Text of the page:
- During a lengthy discussion of animals, we discovered we both named pets after real people. One of her dogs was named Elsie Schissler, who in human reality, married Frank Schucart, so the dog’s name finally became Elsie Schissler- Schucart. Elsie had a sister, a dark brown doxie named Emma Lou,” but she is a maiden lady, so her name is Emma Lou Schissler.”
- We talked about her recording some contemporary songs and she was particularly interested in what I thought might work for her. I told her about a Stephen Sondheim composition that could have been written with her in mind, “No One is Alone” from “Into the Woods.” She did not know the material, so later, I mailed her the show’s CD, and here’s what she said in a return letter: “I just want you to know that I adore that song, “No One is Alone.” You are absolutely right — I would be thrilled to sing such a beautiful, beautiful song. Sondheim has always been one of my favorites anyway, and I’ve always admired his work greatly. I’m glad you brought it to my attention, and who knows, maybe I’ll do it.” Sadly that apparently did not happen — unless some unknown recordings surface.
She confessed that, Barney Rapp aside, she never really liked the name Doris Day; her friends always called her Clara Bixby or Suzie Creamcheese. The last name rang a bell: reviewing Day’s autobiography for the “New Yorker” magazine, John Updike, who as mentioned had been in love with her from afar since his youth, titled the article “Suzy Creamcheese Speaks.” I later sent her a copy of it — Doris particularly liked the line where Updike writes, “Unaware of my feelings, she married a band man, George Weidler.”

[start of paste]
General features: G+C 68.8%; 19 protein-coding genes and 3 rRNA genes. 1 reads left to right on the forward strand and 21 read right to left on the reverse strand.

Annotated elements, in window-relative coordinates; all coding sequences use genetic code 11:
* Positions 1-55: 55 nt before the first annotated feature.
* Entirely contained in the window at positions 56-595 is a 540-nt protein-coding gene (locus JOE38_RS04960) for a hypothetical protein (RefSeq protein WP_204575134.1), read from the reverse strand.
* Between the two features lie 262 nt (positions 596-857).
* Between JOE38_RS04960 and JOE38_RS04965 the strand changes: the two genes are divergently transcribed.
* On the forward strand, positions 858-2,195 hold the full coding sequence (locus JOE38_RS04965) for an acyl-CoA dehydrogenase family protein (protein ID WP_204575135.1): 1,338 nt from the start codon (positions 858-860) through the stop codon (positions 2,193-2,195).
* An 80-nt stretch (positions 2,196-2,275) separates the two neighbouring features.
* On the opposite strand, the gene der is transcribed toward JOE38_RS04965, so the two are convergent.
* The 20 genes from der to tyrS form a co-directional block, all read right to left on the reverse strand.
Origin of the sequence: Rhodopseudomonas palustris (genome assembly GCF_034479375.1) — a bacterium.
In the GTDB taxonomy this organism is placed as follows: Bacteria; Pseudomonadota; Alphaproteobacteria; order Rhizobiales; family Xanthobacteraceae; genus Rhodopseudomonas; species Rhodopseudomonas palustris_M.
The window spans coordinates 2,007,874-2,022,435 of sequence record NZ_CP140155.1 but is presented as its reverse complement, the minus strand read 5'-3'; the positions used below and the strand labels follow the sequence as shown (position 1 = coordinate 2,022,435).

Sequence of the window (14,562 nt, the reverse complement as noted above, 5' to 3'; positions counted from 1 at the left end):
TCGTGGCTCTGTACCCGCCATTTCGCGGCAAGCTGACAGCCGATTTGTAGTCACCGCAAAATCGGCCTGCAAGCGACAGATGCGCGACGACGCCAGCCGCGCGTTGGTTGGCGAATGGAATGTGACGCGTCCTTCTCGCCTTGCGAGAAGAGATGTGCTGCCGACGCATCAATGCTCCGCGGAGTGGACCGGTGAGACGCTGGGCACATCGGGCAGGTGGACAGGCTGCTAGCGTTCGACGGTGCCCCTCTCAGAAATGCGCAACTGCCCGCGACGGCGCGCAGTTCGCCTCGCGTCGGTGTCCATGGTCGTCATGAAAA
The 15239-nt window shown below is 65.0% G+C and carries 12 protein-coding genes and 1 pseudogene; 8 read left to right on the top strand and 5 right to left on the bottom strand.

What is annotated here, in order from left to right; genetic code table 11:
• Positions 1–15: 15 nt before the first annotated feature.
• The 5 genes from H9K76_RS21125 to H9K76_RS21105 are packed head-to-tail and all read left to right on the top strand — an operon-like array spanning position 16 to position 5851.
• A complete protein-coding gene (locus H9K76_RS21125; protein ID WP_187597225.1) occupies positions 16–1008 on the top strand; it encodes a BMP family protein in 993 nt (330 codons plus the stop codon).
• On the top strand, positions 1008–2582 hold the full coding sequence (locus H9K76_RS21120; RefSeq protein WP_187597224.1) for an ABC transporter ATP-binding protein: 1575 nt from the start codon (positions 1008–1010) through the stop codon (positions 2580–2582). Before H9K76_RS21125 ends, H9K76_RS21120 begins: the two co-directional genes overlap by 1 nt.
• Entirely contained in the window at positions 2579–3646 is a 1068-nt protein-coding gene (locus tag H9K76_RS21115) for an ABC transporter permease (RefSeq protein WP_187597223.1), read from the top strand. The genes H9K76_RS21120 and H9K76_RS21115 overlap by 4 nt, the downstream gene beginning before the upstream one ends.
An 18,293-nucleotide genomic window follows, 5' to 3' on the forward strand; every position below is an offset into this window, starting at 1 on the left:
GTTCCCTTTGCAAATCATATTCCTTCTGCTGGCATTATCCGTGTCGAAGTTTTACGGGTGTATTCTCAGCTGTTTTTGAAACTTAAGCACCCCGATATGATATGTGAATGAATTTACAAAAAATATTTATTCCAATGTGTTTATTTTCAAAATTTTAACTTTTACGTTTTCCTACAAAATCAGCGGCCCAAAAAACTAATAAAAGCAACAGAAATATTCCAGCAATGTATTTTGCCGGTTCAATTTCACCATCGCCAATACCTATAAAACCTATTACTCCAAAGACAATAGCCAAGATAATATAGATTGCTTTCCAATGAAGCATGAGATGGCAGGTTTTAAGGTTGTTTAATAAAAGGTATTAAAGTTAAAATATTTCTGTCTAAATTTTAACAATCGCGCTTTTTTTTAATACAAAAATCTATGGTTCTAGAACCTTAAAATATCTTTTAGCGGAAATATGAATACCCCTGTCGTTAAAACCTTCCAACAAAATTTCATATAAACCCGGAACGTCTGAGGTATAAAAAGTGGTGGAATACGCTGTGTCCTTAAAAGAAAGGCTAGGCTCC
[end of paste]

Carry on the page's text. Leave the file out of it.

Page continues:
At the end of the evening, we took the picture, included above, and then I asked her for a very special favor: would she mind if I gave her a hug and a kiss, something I had on my mind for thirty years. Her response was, “easiest thing in the world.” My wife sent the photo to Doris, who signed it and returned it as a special birthday gift for me.
In a follow up letter, she wrote, “I am delighted that you got the signed picture, and that you liked it. I thought it was very good considering it was taken in a dark room at Quail. We certainly look like we were having a good time, and we were.”
I corresponded with her for awhile, but then life happened and we diverged. Doris Day gave us truly memorable evening: as my wife said, “it sounds like an exaggeration, but she was spellbinding.” No exaggeration at all.
Doris Day, RIP.